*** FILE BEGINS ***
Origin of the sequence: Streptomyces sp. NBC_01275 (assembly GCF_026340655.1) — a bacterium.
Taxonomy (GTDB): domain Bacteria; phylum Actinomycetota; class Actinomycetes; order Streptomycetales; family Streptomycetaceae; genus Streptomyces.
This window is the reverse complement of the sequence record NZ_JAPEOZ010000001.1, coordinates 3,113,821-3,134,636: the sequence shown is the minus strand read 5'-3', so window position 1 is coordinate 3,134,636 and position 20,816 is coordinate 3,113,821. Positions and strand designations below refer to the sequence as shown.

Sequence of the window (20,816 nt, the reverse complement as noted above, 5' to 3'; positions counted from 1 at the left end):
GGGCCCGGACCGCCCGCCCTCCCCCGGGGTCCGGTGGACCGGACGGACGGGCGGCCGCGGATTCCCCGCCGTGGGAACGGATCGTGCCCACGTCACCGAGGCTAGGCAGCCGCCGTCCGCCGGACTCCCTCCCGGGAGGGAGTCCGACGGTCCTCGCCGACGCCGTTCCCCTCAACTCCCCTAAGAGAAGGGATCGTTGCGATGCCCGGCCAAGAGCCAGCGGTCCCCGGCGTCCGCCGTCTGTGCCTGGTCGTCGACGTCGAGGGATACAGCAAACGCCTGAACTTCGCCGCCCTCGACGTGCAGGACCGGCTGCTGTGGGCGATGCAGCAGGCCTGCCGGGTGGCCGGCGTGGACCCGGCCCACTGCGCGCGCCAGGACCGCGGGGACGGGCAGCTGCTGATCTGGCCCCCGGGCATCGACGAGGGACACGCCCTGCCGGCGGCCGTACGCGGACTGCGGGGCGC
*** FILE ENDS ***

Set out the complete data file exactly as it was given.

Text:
Origin of the sequence: Streptomyces sp. NBC_01275 (assembly GCF_026340655.1) — a bacterium.
Taxonomy (GTDB): domain Bacteria; phylum Actinomycetota; class Actinomycetes; order Streptomycetales; family Streptomycetaceae; genus Streptomyces.
This window is the reverse complement of the sequence record NZ_JAPEOZ010000001.1, coordinates 3,113,821-3,134,636: the sequence shown is the minus strand read 5'-3', so window position 1 is coordinate 3,134,636 and position 20,816 is coordinate 3,113,821. Positions and strand designations below refer to the sequence as shown.

Sequence of the window (20,816 nt, the reverse complement as noted above, 5' to 3'; positions counted from 1 at the left end):
GGGCCCGGACCGCCCGCCCTCCCCCGGGGTCCGGTGGACCGGACGGACGGGCGGCCGCGGATTCCCCGCCGTGGGAACGGATCGTGCCCACGTCACCGAGGCTAGGCAGCCGCCGTCCGCCGGACTCCCTCCCGGGAGGGAGTCCGACGGTCCTCGCCGACGCCGTTCCCCTCAACTCCCCTAAGAGAAGGGATCGTTGCGATGCCCGGCCAAGAGCCAGCGGTCCCCGGCGTCCGCCGTCTGTGCCTGGTCGTCGACGTCGAGGGATACAGCAAACGCCTGAACTTCGCCGCCCTCGACGTGCAGGACCGGCTGCTGTGGGCGATGCAGCAGGCCTGCCGGGTGGCCGGCGTGGACCCGGCCCACTGCGCGCGCCAGGACCGCGGGGACGGGCAGCTGCTGATCTGGCCCCCGGGCATCGACGAGGGACACGCCCTGCCGGCGGCCGTACGCGGACTGCGGGGCGC